Inventory rises to match booming sales
Automakers started the month with the largest inventory in almost four years as new-vehicle sales continue to grow.
The inventory of 3.1 million unsold cars and light trucks on hand Dec. 1 was the highest since 3.2 million on Jan. 1, 2009. But circumstances are far better. In 2009, automakers were frantically shrinking stocks as sales bottomed out. Now supply is more in keeping with an expanding market.
On a days supply basis, the current stock is enough to last 69 selling days, down from 71 on Nov. 1 -- and below the 20-year industry average of 72 days at this time of year.
The only major automaker notably above seasonal levels is General Motors with a 106-day supply, up from 98 days a month earlier.
Chrysler Group went from an 83-day supply on Nov. 1 to 90 days on Dec. 1, and Hyundai-Kia Automotive's supply was flat at 42 days.
Ford Motor, American Honda, Nissan North America and Toyota Motor Sales all reduced their stocks, largely as a result of November sales jumping 15 percent to the highest seasonally adjusted annual selling rate since early 2008.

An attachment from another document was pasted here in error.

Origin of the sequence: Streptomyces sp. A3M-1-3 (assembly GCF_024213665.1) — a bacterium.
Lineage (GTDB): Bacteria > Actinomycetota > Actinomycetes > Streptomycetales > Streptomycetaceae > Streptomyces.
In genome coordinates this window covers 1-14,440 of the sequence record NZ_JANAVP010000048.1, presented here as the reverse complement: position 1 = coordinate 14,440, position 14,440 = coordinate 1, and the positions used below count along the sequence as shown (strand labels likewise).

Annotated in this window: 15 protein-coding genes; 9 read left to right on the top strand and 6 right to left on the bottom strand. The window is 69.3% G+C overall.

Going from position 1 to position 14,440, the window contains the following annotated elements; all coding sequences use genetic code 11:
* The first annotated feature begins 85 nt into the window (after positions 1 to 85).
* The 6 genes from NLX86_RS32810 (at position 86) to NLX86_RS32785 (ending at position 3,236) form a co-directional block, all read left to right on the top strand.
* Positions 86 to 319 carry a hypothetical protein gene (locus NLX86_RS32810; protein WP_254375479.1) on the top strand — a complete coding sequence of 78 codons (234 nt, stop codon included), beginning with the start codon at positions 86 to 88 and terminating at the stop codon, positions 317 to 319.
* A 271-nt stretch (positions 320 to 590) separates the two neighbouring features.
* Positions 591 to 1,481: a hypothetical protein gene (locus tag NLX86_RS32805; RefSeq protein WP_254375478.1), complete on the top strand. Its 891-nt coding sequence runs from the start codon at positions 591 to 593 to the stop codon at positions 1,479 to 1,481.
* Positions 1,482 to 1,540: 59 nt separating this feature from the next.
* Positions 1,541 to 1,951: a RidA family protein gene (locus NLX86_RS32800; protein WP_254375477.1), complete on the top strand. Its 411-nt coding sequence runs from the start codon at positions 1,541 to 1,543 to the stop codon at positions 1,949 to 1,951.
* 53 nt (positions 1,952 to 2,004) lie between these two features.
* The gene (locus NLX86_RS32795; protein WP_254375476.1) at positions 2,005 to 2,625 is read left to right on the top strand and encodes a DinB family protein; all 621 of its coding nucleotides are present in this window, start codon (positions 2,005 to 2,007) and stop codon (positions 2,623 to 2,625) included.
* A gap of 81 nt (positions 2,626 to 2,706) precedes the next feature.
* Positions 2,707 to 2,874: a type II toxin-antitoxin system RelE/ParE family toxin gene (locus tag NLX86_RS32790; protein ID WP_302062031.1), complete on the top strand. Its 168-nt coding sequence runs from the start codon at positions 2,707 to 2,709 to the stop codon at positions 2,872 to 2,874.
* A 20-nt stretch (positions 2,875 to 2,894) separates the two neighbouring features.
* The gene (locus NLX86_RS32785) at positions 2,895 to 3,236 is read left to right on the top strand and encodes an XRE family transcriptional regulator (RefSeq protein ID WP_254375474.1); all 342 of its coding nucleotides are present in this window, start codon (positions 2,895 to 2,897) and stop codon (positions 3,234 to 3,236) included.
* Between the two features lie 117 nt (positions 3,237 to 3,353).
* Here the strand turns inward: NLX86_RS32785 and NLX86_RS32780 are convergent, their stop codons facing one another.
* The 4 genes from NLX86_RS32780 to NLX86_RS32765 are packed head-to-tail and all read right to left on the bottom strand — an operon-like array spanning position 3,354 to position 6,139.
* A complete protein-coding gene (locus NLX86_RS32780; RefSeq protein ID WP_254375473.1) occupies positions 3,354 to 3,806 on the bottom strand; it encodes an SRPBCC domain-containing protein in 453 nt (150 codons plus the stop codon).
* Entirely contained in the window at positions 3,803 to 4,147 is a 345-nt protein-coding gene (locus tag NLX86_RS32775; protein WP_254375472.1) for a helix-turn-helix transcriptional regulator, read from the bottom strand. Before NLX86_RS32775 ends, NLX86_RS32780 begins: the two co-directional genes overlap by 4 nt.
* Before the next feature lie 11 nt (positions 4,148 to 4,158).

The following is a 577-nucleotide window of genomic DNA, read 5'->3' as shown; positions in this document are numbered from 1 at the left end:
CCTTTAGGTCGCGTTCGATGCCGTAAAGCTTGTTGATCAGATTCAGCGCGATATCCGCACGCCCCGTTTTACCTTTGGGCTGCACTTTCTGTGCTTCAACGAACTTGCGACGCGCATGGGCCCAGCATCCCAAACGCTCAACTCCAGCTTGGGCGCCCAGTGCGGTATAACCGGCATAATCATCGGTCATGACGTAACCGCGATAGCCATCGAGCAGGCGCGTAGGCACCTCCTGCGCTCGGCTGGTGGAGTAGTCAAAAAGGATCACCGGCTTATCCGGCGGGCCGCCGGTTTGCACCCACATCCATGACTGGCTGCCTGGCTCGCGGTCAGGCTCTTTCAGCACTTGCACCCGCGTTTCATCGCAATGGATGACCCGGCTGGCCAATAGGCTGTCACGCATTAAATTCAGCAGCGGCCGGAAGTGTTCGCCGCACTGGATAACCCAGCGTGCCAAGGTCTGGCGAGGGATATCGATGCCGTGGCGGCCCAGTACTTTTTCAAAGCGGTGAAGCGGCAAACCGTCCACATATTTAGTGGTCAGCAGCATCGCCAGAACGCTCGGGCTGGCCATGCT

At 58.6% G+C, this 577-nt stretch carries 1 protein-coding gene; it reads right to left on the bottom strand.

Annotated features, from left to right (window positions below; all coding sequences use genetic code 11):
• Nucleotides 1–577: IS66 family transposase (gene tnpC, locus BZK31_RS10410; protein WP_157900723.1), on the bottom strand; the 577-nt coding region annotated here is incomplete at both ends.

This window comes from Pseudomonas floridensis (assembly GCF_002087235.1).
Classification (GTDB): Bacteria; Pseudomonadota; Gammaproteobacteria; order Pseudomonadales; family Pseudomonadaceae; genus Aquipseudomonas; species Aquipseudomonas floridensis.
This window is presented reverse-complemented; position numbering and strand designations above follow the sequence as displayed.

And GM's excessive inventory is mostly because of an excess of large pickups. GM has carried extra pickup stock most of this year as it prepares for extensive retooling at three assembly plants before launching a new generation of pickups.
But after November sales of the Chevrolet Silverado dropped 10 percent and the GMC Sierra was down 2 percent in a growing market, GM said it likely will miss its year-end target of an 85-day pickup supply. GM currently has a 138-day supply of the Silverado, up from 109 on Nov. 1, and a 146-day stock of Sierra.
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